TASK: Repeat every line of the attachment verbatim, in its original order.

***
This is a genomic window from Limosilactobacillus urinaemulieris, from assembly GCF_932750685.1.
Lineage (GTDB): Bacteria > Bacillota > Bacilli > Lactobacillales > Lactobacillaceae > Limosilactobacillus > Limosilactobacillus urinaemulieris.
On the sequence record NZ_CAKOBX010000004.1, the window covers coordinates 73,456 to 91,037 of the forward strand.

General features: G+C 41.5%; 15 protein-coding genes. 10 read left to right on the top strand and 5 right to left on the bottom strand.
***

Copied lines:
This is a genomic window from Limosilactobacillus urinaemulieris, from assembly GCF_932750685.1.
Lineage (GTDB): Bacteria > Bacillota > Bacilli > Lactobacillales > Lactobacillaceae > Limosilactobacillus > Limosilactobacillus urinaemulieris.
On the sequence record NZ_CAKOBX010000004.1, the window covers coordinates 73,456 to 91,037 of the forward strand.

General features: G+C 41.5%; 15 protein-coding genes. 10 read left to right on the top strand and 5 right to left on the bottom strand.